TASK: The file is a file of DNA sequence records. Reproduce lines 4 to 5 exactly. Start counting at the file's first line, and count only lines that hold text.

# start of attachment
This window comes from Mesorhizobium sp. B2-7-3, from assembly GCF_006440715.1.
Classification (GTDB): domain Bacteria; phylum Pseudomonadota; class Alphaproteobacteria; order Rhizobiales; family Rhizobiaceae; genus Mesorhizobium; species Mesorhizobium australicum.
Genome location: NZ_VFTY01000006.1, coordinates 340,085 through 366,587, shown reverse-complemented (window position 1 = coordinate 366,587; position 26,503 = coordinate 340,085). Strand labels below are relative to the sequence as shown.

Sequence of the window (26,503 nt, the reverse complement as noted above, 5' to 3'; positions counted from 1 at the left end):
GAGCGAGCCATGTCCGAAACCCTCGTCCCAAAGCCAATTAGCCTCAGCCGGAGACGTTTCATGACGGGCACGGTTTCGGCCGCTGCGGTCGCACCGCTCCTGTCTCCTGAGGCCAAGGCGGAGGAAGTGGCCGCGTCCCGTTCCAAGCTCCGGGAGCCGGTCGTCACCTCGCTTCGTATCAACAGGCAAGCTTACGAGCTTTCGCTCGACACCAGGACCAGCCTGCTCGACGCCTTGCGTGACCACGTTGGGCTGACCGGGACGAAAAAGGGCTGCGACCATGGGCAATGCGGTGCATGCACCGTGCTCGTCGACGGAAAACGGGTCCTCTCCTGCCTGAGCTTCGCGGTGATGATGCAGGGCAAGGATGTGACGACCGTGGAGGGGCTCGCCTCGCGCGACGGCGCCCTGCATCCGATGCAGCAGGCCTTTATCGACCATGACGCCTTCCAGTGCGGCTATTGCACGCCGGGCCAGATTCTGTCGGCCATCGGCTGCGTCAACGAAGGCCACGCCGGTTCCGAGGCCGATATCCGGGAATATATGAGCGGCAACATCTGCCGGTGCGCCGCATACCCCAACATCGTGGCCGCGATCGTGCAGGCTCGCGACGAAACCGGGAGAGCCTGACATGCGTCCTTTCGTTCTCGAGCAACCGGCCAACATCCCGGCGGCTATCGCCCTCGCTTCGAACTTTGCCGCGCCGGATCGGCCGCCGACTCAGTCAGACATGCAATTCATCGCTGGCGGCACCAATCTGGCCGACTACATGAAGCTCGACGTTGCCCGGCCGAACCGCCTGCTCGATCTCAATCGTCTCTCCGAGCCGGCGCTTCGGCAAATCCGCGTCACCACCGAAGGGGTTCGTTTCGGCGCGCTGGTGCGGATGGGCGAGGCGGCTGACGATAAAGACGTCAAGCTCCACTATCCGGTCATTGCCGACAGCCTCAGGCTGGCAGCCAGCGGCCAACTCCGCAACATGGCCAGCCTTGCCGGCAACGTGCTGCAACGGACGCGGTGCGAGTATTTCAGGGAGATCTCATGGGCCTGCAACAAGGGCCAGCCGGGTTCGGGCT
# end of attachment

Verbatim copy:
Sequence of the window (26,503 nt, the reverse complement as noted above, 5' to 3'; positions counted from 1 at the left end):
GAGCGAGCCATGTCCGAAACCCTCGTCCCAAAGCCAATTAGCCTCAGCCGGAGACGTTTCATGACGGGCACGGTTTCGGCCGCTGCGGTCGCACCGCTCCTGTCTCCTGAGGCCAAGGCGGAGGAAGTGGCCGCGTCCCGTTCCAAGCTCCGGGAGCCGGTCGTCACCTCGCTTCGTATCAACAGGCAAGCTTACGAGCTTTCGCTCGACACCAGGACCAGCCTGCTCGACGCCTTGCGTGACCACGTTGGGCTGACCGGGACGAAAAAGGGCTGCGACCATGGGCAATGCGGTGCATGCACCGTGCTCGTCGACGGAAAACGGGTCCTCTCCTGCCTGAGCTTCGCGGTGATGATGCAGGGCAAGGATGTGACGACCGTGGAGGGGCTCGCCTCGCGCGACGGCGCCCTGCATCCGATGCAGCAGGCCTTTATCGACCATGACGCCTTCCAGTGCGGCTATTGCACGCCGGGCCAGATTCTGTCGGCCATCGGCTGCGTCAACGAAGGCCACGCCGGTTCCGAGGCCGATATCCGGGAATATATGAGCGGCAACATCTGCCGGTGCGCCGCATACCCCAACATCGTGGCCGCGATCGTGCAGGCTCGCGACGAAACCGGGAGAGCCTGACATGCGTCCTTTCGTTCTCGAGCAACCGGCCAACATCCCGGCGGCTATCGCCCTCGCTTCGAACTTTGCCGCGCCGGATCGGCCGCCGACTCAGTCAGACATGCAATTCATCGCTGGCGGCACCAATCTGGCCGACTACATGAAGCTCGACGTTGCCCGGCCGAACCGCCTGCTCGATCTCAATCGTCTCTCCGAGCCGGCGCTTCGGCAAATCCGCGTCACCACCGAAGGGGTTCGTTTCGGCGCGCTGGTGCGGATGGGCGAGGCGGCTGACGATAAAGACGTCAAGCTCCACTATCCGGTCATTGCCGACAGCCTCAGGCTGGCAGCCAGCGGCCAACTCCGCAACATGGCCAGCCTTGCCGGCAACGTGCTGCAACGGACGCGGTGCGAGTATTTCAGGGAGATCTCATGGGCCTGCAACAAGGGCCAGCCGGGTTCGGGCT